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Ryan C. Hofler, Muturi G. Muriuki, Robert M. Havey, Kenneth R. Blank, Joseph N. Frazzetta, Avinash G. Patwardhan and G. Alexander Jones

1 tilt angle increased above nominal, and a T1 tilt angle reduced below nominal. Measurements We defined a zero (or lowest-magnitude) T1 flexion-extension moment as the neutral CSVA. This serves as a criterion by which to understand postural consequences, as this simulates the head and neck position requiring the least muscle contraction to maintain. The CSVA at which the T1 flexion-extension moment was zero (or at a minimum value) was determined for each of the 3 CSVA tests conducted. The lordosis angles and foraminal heights at these lowest energy states were

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Calvin C. Kuo, Audrey Martin, Connor Telles, Jeremi Leasure, Alex Iezza, Christopher Ames and Dimitriy Kondrashov

R estoration of sagittal balance is one of the most important considerations in adult spinal reconstructive surgery. Positive sagittal balance has been identified as the radiographic parameter that is most correlated with adverse health status outcomes in spinal deformity patients. 6 Restoration of optimal lumbar lordosis and secure lumbosacral fixation are necessary, especially in patients with preoperative sagittal imbalance and high pelvic incidence, in order to prevent sagittal decompensation after surgery. 3 Furthermore, restoration of lower lumbar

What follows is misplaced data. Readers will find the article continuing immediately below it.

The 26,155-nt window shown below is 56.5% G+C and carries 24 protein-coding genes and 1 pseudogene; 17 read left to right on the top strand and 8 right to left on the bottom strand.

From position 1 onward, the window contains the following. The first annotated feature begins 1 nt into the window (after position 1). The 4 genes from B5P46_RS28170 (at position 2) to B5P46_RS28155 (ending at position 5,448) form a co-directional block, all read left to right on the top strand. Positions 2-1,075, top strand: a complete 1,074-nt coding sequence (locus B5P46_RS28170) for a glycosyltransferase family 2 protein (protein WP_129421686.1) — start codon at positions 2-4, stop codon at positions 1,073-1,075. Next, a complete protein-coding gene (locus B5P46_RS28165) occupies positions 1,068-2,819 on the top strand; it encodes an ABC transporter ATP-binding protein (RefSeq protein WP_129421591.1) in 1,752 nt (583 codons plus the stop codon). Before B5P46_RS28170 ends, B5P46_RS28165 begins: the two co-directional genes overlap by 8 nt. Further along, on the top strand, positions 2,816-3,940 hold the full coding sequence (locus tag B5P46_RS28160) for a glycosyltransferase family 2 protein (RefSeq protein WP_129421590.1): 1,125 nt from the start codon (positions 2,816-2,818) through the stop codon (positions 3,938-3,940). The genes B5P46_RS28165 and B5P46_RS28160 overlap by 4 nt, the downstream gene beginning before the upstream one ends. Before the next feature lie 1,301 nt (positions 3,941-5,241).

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Juan S. Uribe, Donald A. Smith, Elias Dakwar, Ali A. Baaj, Gregory M. Mundis, Alexander W. L. Turner, G. Bryan Cornwall and Behrooz A. Akbarnia

column resection is both an anterior and posterior excision. 11 Although effective, these maneuvers typically require wide exposure of the spinal anatomy and are associated with high blood loss and morbidity. 3 , 9 , 13 , 16 , 31 , 38 The minimally invasive lateral transpsoas approach to the lumbar spine represents an alternative method for lumbar interbody fusion and spinal deformity correction. 5 , 6 , 17 , 23 , 32 , 34 , 37 , 42 , 44 The contribution to global lumbar lordosis provided by the minimally invasive lateral approach, or XLIF, however, has not been

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Darryl Lau, Anthony M. DiGiorgio, Andrew K. Chan, Cecilia L. Dalle Ore, Michael S. Virk, Dean Chou, Erica F. Bisson and Praveen V. Mummaneni